For the first time in many years, I’m rushing Christmas. I feel like we all need a hit of that sweetness to lift our spirits. Last Friday, our date night consisted of a trip to Michael’s to buy Christmas decorations on sale. Yesterday, I did all of our Christmas shopping. All of it. I’m done. That never happens. We are always running around on Christmas Eve before the midnight Mass. Not this year.
I am working on a new Advent tradition here, too. I’m still going to use my matchbox calendar, but this year I think I’m going to print little messages to put into the boxes. The messages will herald what activity we will do for that day: a special meal, a service project, a handcraft.
If you’re feeling like you need a little Christmas, too, and you plan on heading over to do some shopping for Christmas gifts this weekend, you can click on the link below before going to Amazon and we will earn a commission! It only takes a moment to click through. We are so grateful to all of the people who clicked through the last couple of years.
“Kind words are a creative force, a power that concurs in the building up of all that is good, an energy that showers blessings on the world” – Fr. Lawrence Lovasik, SVD
God sends us the grace that we need in all situations. We have had a tough year here, and it just keeps getting tougher. We had an episode with Olivia during Mass and I was utterly wrung out by it. Wondering if I can ever be the mother she needs, if she will ever stop traumatizing the rest of the family… all while attempting to keep up a happy expression so that we continue to be a blessing rather than a burden to our parish and community.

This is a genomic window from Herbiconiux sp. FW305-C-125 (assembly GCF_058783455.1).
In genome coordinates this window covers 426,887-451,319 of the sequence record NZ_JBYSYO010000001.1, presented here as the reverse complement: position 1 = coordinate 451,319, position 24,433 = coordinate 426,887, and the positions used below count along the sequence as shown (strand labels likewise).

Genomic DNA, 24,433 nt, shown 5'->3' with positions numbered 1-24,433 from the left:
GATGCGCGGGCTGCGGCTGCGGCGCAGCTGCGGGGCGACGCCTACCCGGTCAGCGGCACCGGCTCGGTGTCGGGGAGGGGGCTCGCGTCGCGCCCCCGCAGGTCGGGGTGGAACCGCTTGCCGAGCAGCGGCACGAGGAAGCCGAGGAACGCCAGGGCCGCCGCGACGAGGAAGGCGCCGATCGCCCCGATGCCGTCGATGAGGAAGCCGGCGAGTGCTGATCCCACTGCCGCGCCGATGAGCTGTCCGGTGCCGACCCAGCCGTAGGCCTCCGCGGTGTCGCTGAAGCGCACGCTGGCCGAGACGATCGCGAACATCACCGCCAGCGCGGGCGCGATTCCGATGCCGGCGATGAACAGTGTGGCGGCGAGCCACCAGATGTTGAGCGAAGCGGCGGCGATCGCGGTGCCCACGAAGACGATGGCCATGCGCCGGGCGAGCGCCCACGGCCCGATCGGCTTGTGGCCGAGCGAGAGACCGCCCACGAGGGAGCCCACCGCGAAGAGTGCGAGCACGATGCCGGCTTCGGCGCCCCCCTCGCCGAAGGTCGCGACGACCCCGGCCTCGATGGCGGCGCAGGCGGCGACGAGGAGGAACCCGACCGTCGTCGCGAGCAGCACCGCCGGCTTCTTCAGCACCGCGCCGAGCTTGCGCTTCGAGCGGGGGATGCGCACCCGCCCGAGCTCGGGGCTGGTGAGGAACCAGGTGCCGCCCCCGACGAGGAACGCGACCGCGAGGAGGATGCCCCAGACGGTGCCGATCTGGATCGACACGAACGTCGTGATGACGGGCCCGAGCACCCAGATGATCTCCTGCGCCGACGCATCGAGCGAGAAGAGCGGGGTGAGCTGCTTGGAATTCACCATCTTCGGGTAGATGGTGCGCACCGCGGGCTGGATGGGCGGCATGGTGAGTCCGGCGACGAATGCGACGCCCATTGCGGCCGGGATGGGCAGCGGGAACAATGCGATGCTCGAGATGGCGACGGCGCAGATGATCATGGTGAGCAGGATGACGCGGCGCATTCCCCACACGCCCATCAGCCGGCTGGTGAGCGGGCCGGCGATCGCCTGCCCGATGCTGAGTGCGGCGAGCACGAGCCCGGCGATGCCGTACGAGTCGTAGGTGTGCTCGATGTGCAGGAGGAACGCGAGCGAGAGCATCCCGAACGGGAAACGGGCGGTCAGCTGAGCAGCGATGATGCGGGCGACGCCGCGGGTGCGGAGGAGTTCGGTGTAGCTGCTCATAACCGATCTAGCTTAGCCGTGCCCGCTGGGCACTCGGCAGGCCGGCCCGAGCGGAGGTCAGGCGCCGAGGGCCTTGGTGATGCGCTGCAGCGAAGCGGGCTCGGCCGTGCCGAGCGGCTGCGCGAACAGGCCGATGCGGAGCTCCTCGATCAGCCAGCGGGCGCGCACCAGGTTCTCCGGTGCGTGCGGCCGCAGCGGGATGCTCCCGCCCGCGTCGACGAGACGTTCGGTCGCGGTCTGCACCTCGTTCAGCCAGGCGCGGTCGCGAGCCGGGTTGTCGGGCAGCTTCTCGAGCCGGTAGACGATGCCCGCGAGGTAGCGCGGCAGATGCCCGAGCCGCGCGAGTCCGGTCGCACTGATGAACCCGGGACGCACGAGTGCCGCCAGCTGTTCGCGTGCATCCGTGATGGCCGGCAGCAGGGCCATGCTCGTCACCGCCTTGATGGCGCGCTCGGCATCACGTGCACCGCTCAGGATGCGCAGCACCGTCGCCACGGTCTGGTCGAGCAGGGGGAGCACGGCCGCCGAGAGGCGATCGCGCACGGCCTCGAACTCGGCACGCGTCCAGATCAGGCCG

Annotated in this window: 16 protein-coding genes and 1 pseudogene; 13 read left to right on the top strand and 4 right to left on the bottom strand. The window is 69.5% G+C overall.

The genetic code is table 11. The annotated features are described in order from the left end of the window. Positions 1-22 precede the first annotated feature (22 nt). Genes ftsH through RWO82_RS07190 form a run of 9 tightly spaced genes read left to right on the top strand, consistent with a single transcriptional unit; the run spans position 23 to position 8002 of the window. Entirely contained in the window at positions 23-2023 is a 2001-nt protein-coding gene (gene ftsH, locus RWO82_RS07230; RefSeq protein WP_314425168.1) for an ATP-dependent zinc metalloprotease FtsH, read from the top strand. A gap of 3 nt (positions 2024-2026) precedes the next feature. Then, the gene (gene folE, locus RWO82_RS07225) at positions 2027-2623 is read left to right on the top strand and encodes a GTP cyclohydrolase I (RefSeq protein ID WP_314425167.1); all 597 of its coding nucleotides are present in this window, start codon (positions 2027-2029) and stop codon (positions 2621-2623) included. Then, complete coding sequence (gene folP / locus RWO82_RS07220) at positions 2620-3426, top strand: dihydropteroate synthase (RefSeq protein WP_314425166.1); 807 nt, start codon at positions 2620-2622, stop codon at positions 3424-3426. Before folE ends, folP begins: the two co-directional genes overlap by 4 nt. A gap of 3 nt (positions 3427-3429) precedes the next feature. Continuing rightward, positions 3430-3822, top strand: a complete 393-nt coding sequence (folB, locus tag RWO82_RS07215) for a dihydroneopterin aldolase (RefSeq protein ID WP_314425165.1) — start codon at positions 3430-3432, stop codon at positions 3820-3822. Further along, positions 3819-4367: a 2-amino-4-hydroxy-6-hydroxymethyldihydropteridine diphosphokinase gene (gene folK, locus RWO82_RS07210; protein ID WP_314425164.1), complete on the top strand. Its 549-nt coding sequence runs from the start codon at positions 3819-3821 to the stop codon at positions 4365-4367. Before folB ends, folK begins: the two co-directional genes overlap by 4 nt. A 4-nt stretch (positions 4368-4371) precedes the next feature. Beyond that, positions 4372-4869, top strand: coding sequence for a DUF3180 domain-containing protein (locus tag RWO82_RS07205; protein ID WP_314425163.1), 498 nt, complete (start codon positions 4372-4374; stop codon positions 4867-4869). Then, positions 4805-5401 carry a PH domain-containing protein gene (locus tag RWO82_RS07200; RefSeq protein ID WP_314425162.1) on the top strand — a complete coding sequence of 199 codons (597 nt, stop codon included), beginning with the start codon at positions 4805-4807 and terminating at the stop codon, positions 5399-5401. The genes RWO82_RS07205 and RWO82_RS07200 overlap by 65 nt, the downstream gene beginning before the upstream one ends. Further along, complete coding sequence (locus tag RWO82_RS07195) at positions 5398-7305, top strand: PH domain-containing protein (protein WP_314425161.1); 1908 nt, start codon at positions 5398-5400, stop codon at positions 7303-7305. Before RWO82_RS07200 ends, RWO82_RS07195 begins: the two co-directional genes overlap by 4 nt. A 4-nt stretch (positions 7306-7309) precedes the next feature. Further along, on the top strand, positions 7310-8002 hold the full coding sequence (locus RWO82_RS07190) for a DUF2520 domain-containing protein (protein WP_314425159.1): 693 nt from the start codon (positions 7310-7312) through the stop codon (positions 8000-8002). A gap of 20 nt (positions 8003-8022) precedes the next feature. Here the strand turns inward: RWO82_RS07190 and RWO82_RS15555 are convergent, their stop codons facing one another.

Our daughter Cat texted on Sunday afternoon to catch up about her weekend. She had a table of guests on Saturday who somehow got around to talking with her about big families. She mentioned that she was the oldest of eleven. To her surprise and delight, they proposed a toast.
“To Cat’s Mom”.
I stood in the kitchen and sobbed for joy and gratitude, reading that perfect strangers had thought of me enough to wish me well. Those kind words changed my entire day. I felt uplifted and was able to cast off the sadness that was preventing me from giving my best to my family. They blessed me, and I was able to bless them. God sent exactly the nourishment I needed to get me – and everyone – through a day that might otherwise have broken me.
Happiness is not a matter of intensity but of balance, order, rhythm and harmony. – Thomas Merton
A maple wood bowl filled with sweet fern and acorns.
I used to believe that happiness was a matter of intensity. I craved stimulation of all the senses, all the time. I needed to feel life in order to be sure I was alive.
Over the last year, I’ve had more stimulation of the senses than I could ever have dreamed. We all have. That constant onslaught makes you tender and sore. It makes you crave quietude. And it often makes happiness feel elusive. We forgot how to be happy in the storm that is trauma. Trauma is evil. Trauma steals all good things. It is hell.
And then Brian and I had a talk at a restaurant dinner table recently…
We were working through strategies for bringing back an abundance of peace and joy, hope and love into our home. I think we both started out thinking that we had to plan an elaborate distraction – a weekend away in a totally new environment with new adventures. But in the end, it was the small things that we decided would make the most difference – order and rhythm would restore balance and harmony.
The gentle, orderly rhythm that is provided by our prayer life and homeschool studies, the flow of the liturgical seasons, the joy of marking holidays and holy days with simple, joyful celebrations. That is what heals the soul, what brings happiness back to the hearth, what dispels darkness.